The Application Data Explorer allows you to easily explore, aggregate and analyze historical data across all of the devices in an application.
The Data Explorer can be accessed through the “Data Explorer” link in the Application navigation bar:
There are a handful of controls available for building a data query and for exploring application data over time:
- A - Start: Controls the start of the time range of the data to display.
- B - End: Controls the end of the time range of the data to display.
- C - Back: Moves the time range back by the current time range duration. For example, if you are looking at a three-hour time range, this will move the time range into the past by three hours.
- D - Forward: Moves the time range forward by the current time range duration.
- E - Now: Moves the “End” time to the current time, and “Start” time to “now minus the current time range duration”.
- F - Devices / Tags: A device query for selecting which devices to return data against. All attributes from each device that matches the query will be returned; however, the format of the returned data (and whether data even can be returned) will change depending on each attribute’s type and the selected aggregation method.
- G - Aggregation: The aggregator function to use for accumulating the data into the selected resolution. Defaults to Mean (i.e., the average of all the values in a resolution window). If NONE is selected in the “Aggregation” dropdown, then all data points within the selected time range will be returned for each device. “Resolution” does not apply to unaggregated data, so that dropdown will disappear.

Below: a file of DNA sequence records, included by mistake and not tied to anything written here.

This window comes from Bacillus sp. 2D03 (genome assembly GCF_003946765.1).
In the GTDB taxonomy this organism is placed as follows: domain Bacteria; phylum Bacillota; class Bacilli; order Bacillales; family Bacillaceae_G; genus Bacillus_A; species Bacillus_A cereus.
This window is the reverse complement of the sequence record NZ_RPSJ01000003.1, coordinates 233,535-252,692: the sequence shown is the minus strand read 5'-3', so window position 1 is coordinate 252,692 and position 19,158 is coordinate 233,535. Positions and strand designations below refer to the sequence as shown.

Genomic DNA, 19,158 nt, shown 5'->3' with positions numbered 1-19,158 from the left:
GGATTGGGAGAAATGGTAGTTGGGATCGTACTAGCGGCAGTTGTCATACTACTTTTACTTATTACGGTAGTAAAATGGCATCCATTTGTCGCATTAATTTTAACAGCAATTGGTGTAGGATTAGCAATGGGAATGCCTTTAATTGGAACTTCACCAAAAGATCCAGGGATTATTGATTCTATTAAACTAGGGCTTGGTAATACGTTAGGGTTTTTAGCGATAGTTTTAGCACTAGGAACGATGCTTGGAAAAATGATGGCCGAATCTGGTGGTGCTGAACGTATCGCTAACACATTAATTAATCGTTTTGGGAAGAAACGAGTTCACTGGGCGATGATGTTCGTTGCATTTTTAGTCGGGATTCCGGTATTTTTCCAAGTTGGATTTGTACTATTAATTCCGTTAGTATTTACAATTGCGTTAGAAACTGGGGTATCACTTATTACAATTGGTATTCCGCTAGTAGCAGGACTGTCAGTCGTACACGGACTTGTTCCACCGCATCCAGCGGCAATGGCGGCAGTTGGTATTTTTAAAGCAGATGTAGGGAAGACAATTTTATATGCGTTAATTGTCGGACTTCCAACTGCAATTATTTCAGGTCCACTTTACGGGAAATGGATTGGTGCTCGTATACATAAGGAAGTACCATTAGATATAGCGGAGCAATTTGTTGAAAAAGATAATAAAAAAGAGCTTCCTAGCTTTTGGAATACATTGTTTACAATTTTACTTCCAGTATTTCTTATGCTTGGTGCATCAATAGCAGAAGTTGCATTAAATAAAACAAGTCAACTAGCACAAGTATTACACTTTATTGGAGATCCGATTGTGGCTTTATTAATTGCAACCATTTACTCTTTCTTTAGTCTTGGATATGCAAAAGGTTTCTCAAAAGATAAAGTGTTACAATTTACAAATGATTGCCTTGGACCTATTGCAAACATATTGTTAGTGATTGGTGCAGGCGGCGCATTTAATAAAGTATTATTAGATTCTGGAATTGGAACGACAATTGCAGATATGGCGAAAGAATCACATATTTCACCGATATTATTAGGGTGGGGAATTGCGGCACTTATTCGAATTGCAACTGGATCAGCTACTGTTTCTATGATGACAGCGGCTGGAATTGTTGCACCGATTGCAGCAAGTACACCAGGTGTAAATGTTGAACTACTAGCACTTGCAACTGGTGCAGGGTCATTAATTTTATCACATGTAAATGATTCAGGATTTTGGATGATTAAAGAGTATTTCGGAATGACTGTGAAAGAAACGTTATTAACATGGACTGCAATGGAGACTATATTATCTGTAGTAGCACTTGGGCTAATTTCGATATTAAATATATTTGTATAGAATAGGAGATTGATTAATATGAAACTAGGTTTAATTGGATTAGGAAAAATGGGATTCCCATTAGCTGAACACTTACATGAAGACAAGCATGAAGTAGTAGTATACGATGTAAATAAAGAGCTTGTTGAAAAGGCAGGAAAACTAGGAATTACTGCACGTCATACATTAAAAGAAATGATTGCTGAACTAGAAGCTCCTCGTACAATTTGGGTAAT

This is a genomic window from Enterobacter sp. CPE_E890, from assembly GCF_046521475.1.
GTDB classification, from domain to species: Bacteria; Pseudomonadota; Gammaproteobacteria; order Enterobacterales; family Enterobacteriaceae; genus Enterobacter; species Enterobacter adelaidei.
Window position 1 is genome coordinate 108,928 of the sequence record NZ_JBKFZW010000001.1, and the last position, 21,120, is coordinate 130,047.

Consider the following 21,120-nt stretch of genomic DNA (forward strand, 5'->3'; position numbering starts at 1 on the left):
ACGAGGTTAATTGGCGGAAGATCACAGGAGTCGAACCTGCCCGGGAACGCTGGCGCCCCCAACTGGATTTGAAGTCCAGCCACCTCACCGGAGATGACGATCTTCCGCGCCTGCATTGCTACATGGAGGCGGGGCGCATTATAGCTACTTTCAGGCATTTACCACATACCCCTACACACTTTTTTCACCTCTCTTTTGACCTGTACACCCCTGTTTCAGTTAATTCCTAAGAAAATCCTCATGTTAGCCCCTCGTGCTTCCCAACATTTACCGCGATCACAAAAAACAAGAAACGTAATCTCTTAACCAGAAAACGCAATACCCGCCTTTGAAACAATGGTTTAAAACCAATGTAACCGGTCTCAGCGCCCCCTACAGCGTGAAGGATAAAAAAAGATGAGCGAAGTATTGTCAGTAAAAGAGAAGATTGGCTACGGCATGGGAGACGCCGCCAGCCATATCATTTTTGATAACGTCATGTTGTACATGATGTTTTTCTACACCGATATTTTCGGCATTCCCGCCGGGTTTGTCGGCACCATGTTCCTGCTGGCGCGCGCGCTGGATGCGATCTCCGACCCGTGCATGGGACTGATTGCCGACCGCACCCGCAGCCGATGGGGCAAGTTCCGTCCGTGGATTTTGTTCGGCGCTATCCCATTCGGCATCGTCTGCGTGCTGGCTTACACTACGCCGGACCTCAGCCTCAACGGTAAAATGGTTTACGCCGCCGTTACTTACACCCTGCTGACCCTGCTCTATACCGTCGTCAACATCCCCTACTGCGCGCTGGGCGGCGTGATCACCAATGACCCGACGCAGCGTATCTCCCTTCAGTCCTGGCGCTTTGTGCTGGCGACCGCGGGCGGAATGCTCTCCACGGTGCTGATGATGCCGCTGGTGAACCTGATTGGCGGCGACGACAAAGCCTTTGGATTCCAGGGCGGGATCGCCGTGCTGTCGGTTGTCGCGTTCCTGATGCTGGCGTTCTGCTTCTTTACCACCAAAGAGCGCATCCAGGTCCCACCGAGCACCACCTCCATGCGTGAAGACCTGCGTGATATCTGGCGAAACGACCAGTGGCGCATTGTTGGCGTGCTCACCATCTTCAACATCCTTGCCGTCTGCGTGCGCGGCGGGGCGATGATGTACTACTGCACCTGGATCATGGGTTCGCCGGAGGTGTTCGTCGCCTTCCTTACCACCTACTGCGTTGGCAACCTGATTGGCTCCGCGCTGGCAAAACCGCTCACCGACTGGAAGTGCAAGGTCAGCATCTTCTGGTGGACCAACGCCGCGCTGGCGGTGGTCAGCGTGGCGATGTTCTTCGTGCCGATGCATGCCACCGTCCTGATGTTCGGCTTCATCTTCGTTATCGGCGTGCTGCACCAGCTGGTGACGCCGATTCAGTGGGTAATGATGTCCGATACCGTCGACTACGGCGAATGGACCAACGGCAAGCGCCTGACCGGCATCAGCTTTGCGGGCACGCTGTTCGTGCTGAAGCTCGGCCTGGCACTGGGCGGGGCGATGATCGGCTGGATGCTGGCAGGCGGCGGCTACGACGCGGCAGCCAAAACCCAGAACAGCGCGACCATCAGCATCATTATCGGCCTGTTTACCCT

- H - Resolution: The size of the aggregation window, which determines how many points will be displayed for a time range. For example, a three-hour time range at five-minute resolution would have 36 data points - one for each five-minute period in those three hours.
After building your data query, the Graph tab will update to show an array of graphable attributes with “spark lines” representing a simplified version of that attribute’s data over the given time period. Only attributes of the Number and Boolean types can be displayed on the cartesian grid, unless Count is the chosen aggregation. In that case, the number of times String and GPS attributes are reported per resolution period will also be displayed on the graph.
Hovering your mouse over the main graph will display a tooltip with the exact value of each graphed attribute at that time.
The Graphs Tab, as well as the individual attributes within the tab, have a handful of configuration settings:
- A - Graph Type: Segments can be displayed as a line graph, a bar chart or an area chart. This can be set as the default across all selected attributes, and that default setting can be overridden per attribute.
- B - Y Axis Domain: Leave the min and max inputs blank to automatically calculate the graph size based on the data returned. However, if you’d like to set a custom min and/or max data range, enter a numeric value in the input(s). These values can also be overridden per attribute.
- C - Toggle Visibility: Toggle the eyeball icon to display or hide the given attribute in the main graph.